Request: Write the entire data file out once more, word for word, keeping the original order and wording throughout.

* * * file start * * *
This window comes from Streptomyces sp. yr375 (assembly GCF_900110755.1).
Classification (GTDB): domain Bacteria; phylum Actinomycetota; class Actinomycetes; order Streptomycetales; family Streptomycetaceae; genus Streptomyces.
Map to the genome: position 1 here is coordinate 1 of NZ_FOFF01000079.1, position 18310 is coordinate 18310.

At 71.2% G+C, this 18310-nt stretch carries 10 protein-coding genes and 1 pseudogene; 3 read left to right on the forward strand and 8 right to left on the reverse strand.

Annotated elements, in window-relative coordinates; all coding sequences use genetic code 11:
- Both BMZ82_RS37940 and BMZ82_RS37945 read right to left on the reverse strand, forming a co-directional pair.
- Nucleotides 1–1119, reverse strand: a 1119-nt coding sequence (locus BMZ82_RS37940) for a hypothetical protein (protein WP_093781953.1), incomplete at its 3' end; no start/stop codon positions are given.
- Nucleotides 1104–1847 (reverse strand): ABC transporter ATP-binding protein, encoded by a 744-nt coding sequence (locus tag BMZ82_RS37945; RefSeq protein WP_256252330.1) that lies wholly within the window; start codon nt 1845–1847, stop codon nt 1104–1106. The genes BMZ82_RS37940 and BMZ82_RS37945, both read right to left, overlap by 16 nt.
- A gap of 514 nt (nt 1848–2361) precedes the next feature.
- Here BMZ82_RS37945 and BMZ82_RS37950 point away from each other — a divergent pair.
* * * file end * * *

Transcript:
This window comes from Streptomyces sp. yr375 (assembly GCF_900110755.1).
Classification (GTDB): domain Bacteria; phylum Actinomycetota; class Actinomycetes; order Streptomycetales; family Streptomycetaceae; genus Streptomyces.
Map to the genome: position 1 here is coordinate 1 of NZ_FOFF01000079.1, position 18310 is coordinate 18310.

At 71.2% G+C, this 18310-nt stretch carries 10 protein-coding genes and 1 pseudogene; 3 read left to right on the forward strand and 8 right to left on the reverse strand.

Annotated elements, in window-relative coordinates; all coding sequences use genetic code 11:
- Both BMZ82_RS37940 and BMZ82_RS37945 read right to left on the reverse strand, forming a co-directional pair.
- Nucleotides 1–1119, reverse strand: a 1119-nt coding sequence (locus BMZ82_RS37940) for a hypothetical protein (protein WP_093781953.1), incomplete at its 3' end; no start/stop codon positions are given.
- Nucleotides 1104–1847 (reverse strand): ABC transporter ATP-binding protein, encoded by a 744-nt coding sequence (locus tag BMZ82_RS37945; RefSeq protein WP_256252330.1) that lies wholly within the window; start codon nt 1845–1847, stop codon nt 1104–1106. The genes BMZ82_RS37940 and BMZ82_RS37945, both read right to left, overlap by 16 nt.
- A gap of 514 nt (nt 1848–2361) precedes the next feature.
- Here BMZ82_RS37945 and BMZ82_RS37950 point away from each other — a divergent pair.